Disillusionment’s child is irreverence, and irreverence became one of my major heritages from an angry, irreverent generation. In this way, I have not changed. I am still irreverent. I still feel the same contempt for and still reject so-called objective decisions made without passion and anger. Objectivity, like the claim that one is nonpartisan or reasonable, is usually a defensive posture used by those who fear involvement in the passions, partisanships, conflicts, and changes that make up life; they fear life. An “objective” decision is generally lifeless. It is academic and the word “academic” is a synonym for irrelevant.

—Saul Alinsky, Reveille for Radicals 


Is there a better sign of “civilization” than laconism? To stress, to explain, to prove—so many forms of vulgarity. Anyone who pretends to a minimum of tenue, far from fearing sterility must apply himself to it, must scuttle words in the name of the Word, must compound with silence, departing from it only by moments and the better to fall back into it. The maxim, however dubious it may be as a genre, nonetheless constitutes an exercise in modesty, since it permits us to wrest ourselves from the drawbacks of verbal plethora. Less demanding, because less condensed, the portrait is generally a sort of maxim, diluted in some cases, padded in others; yet it can, under exceptional circumstances, assume the rhythm of an exploded maxim, evoking infinity by the accumulation of features and the will to be exhaustive: we are then in the presence of a phenomenon without analogy, of a case, that of a writer who, by dint of feeling too confined in a language, transcends it and escapes from it—with all the words it contains . He does them violence, uproots them, takes them into himself, in order to do with them what seems best to himself without consideration for them or for the reader, upon whom he inflicts an unforgettable, a magnificent martyrdom.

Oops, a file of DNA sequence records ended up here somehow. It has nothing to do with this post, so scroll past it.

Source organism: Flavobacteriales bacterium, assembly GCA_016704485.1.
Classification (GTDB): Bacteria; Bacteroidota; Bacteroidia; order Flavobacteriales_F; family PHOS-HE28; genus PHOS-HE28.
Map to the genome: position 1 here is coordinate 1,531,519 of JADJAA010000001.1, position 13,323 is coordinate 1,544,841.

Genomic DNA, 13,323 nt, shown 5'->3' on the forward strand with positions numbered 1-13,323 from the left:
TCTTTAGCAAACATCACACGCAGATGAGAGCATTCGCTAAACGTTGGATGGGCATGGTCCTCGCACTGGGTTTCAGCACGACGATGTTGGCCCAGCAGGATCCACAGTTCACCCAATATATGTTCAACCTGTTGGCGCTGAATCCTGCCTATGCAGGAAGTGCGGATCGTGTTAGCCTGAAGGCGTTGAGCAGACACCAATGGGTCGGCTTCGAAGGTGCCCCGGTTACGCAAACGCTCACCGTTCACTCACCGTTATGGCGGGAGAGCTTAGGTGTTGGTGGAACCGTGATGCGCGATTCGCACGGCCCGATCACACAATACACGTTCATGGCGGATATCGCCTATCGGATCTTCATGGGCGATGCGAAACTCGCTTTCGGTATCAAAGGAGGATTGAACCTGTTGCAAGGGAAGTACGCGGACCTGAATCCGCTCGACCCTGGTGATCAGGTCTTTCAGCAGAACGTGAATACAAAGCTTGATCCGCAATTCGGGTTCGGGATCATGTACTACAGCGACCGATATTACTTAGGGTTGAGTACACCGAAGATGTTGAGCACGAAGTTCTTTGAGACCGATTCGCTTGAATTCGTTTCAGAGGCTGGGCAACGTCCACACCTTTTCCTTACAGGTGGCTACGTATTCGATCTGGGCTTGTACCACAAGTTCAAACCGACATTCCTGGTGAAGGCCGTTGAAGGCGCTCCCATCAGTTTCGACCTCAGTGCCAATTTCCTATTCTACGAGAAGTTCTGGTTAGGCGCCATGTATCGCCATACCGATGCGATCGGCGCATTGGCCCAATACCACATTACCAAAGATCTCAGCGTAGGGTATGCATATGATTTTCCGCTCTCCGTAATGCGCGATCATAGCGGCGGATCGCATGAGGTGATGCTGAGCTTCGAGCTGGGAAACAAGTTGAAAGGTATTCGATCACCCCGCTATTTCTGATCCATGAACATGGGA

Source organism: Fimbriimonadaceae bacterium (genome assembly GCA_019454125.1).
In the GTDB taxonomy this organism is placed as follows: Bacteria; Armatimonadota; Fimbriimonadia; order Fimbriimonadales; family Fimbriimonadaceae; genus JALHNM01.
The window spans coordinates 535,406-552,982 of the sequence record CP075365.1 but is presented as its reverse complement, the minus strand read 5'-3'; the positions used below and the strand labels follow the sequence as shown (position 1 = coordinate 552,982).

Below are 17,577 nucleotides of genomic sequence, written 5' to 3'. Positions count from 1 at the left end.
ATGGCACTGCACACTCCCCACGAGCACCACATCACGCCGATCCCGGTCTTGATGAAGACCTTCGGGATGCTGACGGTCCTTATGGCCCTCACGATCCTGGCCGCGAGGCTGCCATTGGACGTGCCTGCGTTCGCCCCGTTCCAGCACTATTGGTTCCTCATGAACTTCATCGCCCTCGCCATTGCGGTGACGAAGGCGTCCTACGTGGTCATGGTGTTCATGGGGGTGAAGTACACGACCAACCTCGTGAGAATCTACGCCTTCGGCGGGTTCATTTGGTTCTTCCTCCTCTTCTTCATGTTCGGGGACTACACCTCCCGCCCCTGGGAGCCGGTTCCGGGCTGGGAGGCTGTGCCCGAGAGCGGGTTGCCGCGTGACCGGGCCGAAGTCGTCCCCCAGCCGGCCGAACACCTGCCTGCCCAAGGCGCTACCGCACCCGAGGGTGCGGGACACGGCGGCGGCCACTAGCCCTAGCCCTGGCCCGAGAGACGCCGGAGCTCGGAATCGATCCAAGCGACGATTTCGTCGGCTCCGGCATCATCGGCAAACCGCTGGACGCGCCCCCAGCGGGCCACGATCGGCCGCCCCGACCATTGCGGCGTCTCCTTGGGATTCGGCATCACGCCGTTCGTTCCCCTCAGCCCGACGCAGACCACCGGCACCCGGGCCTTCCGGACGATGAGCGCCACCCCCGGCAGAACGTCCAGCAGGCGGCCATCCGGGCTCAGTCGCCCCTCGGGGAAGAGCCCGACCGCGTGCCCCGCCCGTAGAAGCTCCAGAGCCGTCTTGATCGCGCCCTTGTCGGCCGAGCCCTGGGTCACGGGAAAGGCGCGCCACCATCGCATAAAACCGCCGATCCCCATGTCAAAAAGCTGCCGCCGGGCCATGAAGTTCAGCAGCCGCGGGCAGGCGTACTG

—E. M. Cioran,  Drawn and Quartered